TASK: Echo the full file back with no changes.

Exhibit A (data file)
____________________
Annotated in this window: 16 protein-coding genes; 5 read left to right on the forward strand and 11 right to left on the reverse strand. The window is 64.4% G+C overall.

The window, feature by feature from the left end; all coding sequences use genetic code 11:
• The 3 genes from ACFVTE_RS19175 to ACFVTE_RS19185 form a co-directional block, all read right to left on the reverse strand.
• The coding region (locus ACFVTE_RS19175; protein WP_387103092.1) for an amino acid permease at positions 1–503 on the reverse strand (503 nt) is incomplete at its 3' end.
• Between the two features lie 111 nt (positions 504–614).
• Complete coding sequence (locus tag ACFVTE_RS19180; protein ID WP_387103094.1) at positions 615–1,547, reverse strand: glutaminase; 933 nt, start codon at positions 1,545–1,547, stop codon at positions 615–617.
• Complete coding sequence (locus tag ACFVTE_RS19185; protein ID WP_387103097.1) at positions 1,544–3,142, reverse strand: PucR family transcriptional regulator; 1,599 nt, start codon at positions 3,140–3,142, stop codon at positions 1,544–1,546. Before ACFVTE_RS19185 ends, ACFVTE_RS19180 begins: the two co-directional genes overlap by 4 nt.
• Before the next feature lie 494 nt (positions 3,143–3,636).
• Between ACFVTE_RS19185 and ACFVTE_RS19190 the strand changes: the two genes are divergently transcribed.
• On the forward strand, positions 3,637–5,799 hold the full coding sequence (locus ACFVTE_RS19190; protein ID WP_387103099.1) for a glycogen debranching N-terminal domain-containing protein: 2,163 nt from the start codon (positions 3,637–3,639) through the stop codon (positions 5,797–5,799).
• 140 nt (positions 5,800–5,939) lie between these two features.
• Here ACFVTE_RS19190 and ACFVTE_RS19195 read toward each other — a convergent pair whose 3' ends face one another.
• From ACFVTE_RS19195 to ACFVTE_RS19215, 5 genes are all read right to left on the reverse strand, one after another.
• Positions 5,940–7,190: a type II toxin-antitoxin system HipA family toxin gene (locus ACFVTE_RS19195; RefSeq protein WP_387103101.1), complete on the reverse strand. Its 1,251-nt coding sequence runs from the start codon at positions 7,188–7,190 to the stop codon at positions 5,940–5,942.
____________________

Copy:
Annotated in this window: 16 protein-coding genes; 5 read left to right on the forward strand and 11 right to left on the reverse strand. The window is 64.4% G+C overall.

The window, feature by feature from the left end; all coding sequences use genetic code 11:
• The 3 genes from ACFVTE_RS19175 to ACFVTE_RS19185 form a co-directional block, all read right to left on the reverse strand.
• The coding region (locus ACFVTE_RS19175; protein WP_387103092.1) for an amino acid permease at positions 1–503 on the reverse strand (503 nt) is incomplete at its 3' end.
• Between the two features lie 111 nt (positions 504–614).
• Complete coding sequence (locus tag ACFVTE_RS19180; protein ID WP_387103094.1) at positions 615–1,547, reverse strand: glutaminase; 933 nt, start codon at positions 1,545–1,547, stop codon at positions 615–617.
• Complete coding sequence (locus tag ACFVTE_RS19185; protein ID WP_387103097.1) at positions 1,544–3,142, reverse strand: PucR family transcriptional regulator; 1,599 nt, start codon at positions 3,140–3,142, stop codon at positions 1,544–1,546. Before ACFVTE_RS19185 ends, ACFVTE_RS19180 begins: the two co-directional genes overlap by 4 nt.
• Before the next feature lie 494 nt (positions 3,143–3,636).
• Between ACFVTE_RS19185 and ACFVTE_RS19190 the strand changes: the two genes are divergently transcribed.
• On the forward strand, positions 3,637–5,799 hold the full coding sequence (locus ACFVTE_RS19190; protein ID WP_387103099.1) for a glycogen debranching N-terminal domain-containing protein: 2,163 nt from the start codon (positions 3,637–3,639) through the stop codon (positions 5,797–5,799).
• 140 nt (positions 5,800–5,939) lie between these two features.
• Here ACFVTE_RS19190 and ACFVTE_RS19195 read toward each other — a convergent pair whose 3' ends face one another.
• From ACFVTE_RS19195 to ACFVTE_RS19215, 5 genes are all read right to left on the reverse strand, one after another.
• Positions 5,940–7,190: a type II toxin-antitoxin system HipA family toxin gene (locus ACFVTE_RS19195; RefSeq protein WP_387103101.1), complete on the reverse strand. Its 1,251-nt coding sequence runs from the start codon at positions 7,188–7,190 to the stop codon at positions 5,940–5,942.